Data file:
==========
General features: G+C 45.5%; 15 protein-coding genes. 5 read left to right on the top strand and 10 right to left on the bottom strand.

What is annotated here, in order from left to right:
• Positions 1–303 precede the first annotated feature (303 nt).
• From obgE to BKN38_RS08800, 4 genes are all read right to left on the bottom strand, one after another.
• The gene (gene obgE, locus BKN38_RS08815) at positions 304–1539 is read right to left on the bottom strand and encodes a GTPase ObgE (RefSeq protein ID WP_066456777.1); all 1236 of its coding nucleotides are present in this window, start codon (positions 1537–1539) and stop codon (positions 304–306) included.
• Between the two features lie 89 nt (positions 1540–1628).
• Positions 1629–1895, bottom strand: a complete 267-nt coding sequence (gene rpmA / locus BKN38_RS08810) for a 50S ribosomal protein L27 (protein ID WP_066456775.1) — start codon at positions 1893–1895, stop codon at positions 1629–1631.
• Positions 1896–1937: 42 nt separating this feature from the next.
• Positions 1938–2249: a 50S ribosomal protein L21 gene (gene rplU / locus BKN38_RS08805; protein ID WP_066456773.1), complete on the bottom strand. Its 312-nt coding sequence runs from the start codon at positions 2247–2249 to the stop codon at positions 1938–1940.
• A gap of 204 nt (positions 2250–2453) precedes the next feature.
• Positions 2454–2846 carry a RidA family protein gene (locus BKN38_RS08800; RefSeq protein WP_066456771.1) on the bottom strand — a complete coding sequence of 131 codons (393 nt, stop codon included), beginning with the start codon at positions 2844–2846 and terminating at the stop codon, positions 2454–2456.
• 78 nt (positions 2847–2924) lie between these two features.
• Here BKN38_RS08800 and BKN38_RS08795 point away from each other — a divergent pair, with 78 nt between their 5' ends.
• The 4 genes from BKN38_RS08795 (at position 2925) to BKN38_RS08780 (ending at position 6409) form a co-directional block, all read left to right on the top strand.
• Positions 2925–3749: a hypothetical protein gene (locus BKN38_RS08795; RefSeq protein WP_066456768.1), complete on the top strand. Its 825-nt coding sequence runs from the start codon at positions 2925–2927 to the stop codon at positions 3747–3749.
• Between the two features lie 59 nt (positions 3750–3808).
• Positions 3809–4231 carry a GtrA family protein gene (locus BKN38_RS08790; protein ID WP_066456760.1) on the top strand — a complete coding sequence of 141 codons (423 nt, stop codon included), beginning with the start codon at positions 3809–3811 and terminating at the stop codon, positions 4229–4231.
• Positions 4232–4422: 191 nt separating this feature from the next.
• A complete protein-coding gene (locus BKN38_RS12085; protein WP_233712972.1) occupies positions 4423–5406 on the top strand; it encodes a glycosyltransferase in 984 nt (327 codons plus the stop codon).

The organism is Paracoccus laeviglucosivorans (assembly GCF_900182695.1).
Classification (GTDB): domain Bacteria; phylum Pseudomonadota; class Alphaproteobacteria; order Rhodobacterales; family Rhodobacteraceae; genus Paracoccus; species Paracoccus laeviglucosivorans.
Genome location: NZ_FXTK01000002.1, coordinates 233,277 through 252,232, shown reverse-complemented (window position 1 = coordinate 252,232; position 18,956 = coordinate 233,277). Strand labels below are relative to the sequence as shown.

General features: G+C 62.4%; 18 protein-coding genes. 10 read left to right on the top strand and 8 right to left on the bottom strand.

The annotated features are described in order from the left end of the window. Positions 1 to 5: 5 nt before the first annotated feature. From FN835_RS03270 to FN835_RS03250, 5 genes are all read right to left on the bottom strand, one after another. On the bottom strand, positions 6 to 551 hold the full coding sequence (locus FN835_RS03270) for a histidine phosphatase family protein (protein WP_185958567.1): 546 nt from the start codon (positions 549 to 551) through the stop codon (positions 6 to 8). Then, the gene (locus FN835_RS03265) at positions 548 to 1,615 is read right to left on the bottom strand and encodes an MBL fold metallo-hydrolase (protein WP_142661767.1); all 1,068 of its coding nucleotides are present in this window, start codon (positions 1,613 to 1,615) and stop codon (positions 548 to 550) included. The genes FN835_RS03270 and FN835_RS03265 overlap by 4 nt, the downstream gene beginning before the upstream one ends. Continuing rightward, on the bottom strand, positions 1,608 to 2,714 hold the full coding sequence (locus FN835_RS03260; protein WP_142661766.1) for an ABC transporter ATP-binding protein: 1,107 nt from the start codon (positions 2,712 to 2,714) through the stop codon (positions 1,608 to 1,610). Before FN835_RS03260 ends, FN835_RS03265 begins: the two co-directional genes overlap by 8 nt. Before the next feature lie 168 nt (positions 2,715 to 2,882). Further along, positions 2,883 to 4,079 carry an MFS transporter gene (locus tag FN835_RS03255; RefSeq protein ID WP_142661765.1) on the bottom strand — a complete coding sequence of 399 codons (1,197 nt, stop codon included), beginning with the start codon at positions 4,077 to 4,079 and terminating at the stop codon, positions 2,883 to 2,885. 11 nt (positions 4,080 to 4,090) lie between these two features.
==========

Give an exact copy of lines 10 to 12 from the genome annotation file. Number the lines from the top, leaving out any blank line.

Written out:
• A gap of 204 nt (positions 2250–2453) precedes the next feature.
• Positions 2454–2846 carry a RidA family protein gene (locus BKN38_RS08800; RefSeq protein WP_066456771.1) on the bottom strand — a complete coding sequence of 131 codons (393 nt, stop codon included), beginning with the start codon at positions 2844–2846 and terminating at the stop codon, positions 2454–2456.
• 78 nt (positions 2847–2924) lie between these two features.